How Late-Night TV Hosts Are Slugging It Out on YouTube
For late-night shows, television is only part of the equation. The battle for eyeballs and cachet is increasingly shifting to online, where jokes and bits are viewed millions of times. So, according to the new math, who’s getting how many clicks?
It used to be easy figuring out who was king of late night. In the olden days, you'd simply add up the number of people watching a show as it aired in real time. Today, that would give Stephen Colbert the title, with 3.8 million viewers a night. But TV these days, like so many things, is much more complicated.
In fact, for late-night shows, TV is practically becoming irrelevant. The real battle for eyeballs is online, where jokes and bits are viewed billions of times. "It does seem to be the future," notes Seth Meyers, whose Late Night gag about bringing Game of Thrones' Jon Snow to a party has racked up 15.3 million views, four times Colbert's real-time viewership. "So we might as well figure it out."
For The Daily Show's Trevor Noah, online clips are still a marketing gimmick — "It's like the Swedish meatballs at IKEA; it's not really what they're selling, but it gets people into the door," he says — but others see online as the writing on the wall. "It's not that late night is changing, it's that the way people watch it is changing," says James Corden, whose Late Late Show clips on YouTube have been viewed an astonishing 4 billion times. "When Hugh Grant went on Jay Leno for his big apology [in 1995], it was huge in the ratings. But today, that clip would be watched millions and millions of times."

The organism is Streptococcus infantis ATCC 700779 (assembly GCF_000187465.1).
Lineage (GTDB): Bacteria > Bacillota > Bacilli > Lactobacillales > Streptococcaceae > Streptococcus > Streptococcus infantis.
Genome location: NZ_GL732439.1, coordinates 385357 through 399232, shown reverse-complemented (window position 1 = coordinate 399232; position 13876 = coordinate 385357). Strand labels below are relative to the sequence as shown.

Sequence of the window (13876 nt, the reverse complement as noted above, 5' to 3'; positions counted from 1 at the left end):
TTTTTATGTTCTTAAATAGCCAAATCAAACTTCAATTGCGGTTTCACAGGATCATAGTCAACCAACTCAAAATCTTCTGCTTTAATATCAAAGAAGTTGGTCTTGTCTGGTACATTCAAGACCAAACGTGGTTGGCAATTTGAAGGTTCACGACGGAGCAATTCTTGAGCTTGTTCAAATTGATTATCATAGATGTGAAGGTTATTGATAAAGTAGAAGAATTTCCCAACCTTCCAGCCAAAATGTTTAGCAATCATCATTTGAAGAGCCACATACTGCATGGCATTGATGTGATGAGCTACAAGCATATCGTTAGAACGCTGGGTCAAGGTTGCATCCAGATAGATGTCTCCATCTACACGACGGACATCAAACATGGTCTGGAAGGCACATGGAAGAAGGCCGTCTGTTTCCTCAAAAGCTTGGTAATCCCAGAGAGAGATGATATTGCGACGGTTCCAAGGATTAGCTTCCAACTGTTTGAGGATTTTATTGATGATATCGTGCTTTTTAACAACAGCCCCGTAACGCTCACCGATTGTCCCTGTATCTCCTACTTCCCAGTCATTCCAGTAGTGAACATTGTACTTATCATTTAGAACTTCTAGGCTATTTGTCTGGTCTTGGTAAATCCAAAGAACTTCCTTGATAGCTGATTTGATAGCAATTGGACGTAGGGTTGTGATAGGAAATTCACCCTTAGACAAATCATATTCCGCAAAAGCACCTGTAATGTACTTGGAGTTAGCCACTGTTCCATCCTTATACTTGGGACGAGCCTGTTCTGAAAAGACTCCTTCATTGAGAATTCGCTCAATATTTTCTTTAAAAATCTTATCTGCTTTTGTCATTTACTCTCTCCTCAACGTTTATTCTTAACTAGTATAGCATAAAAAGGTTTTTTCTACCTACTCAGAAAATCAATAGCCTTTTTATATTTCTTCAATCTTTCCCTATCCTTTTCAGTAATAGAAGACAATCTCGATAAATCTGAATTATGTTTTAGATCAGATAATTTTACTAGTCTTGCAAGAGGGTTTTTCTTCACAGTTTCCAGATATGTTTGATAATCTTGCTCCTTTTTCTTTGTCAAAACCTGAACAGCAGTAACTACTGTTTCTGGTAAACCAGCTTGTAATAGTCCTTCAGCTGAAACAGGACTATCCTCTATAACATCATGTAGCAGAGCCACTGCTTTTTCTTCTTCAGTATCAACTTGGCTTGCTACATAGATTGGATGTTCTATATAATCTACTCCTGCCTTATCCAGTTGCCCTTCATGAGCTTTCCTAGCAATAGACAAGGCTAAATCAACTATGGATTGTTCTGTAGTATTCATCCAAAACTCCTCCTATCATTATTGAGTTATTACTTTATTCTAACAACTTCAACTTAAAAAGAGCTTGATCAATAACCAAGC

So, according to the new math, who is today's talk show king?
Corrected 12:10 p.m. Wednesday, June 13: An earlier version of the chart indicated that Fallon, not Corden, had the most-viewed clip.
This story first appeared in the June 13 issue of The Hollywood Reporter magazine. To receive the magazine, click here to subscribe.